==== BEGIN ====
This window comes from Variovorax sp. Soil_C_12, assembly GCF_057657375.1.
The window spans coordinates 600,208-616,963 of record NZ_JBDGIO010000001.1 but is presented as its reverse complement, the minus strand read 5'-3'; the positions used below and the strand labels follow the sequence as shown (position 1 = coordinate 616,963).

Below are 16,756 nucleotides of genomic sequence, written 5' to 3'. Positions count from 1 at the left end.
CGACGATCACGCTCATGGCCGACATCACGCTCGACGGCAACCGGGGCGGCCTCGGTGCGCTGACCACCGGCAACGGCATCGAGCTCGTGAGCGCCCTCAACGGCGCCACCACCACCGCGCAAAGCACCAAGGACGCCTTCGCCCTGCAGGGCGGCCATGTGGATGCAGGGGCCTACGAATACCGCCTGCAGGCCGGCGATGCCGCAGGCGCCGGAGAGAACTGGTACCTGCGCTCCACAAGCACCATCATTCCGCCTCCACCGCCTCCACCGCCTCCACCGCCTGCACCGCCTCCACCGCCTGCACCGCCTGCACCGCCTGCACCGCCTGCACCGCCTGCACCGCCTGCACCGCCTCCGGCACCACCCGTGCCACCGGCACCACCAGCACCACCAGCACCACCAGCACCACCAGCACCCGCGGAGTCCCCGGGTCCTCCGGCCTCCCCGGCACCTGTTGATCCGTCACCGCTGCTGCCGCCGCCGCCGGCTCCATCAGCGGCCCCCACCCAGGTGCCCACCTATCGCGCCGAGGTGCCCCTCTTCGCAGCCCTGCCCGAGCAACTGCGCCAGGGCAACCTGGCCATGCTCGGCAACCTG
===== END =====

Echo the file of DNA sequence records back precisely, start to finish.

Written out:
This window comes from Variovorax sp. Soil_C_12, assembly GCF_057657375.1.
The window spans coordinates 600,208-616,963 of record NZ_JBDGIO010000001.1 but is presented as its reverse complement, the minus strand read 5'-3'; the positions used below and the strand labels follow the sequence as shown (position 1 = coordinate 616,963).

Below are 16,756 nucleotides of genomic sequence, written 5' to 3'. Positions count from 1 at the left end.
CGACGATCACGCTCATGGCCGACATCACGCTCGACGGCAACCGGGGCGGCCTCGGTGCGCTGACCACCGGCAACGGCATCGAGCTCGTGAGCGCCCTCAACGGCGCCACCACCACCGCGCAAAGCACCAAGGACGCCTTCGCCCTGCAGGGCGGCCATGTGGATGCAGGGGCCTACGAATACCGCCTGCAGGCCGGCGATGCCGCAGGCGCCGGAGAGAACTGGTACCTGCGCTCCACAAGCACCATCATTCCGCCTCCACCGCCTCCACCGCCTCCACCGCCTGCACCGCCTCCACCGCCTGCACCGCCTGCACCGCCTGCACCGCCTGCACCGCCTGCACCGCCTGCACCGCCTCCGGCACCACCCGTGCCACCGGCACCACCAGCACCACCAGCACCACCAGCACCACCAGCACCCGCGGAGTCCCCGGGTCCTCCGGCCTCCCCGGCACCTGTTGATCCGTCACCGCTGCTGCCGCCGCCGCCGGCTCCATCAGCGGCCCCCACCCAGGTGCCCACCTATCGCGCCGAGGTGCCCCTCTTCGCAGCCCTGCCCGAGCAACTGCGCCAGGGCAACCTGGCCATGCTCGGCAACCTG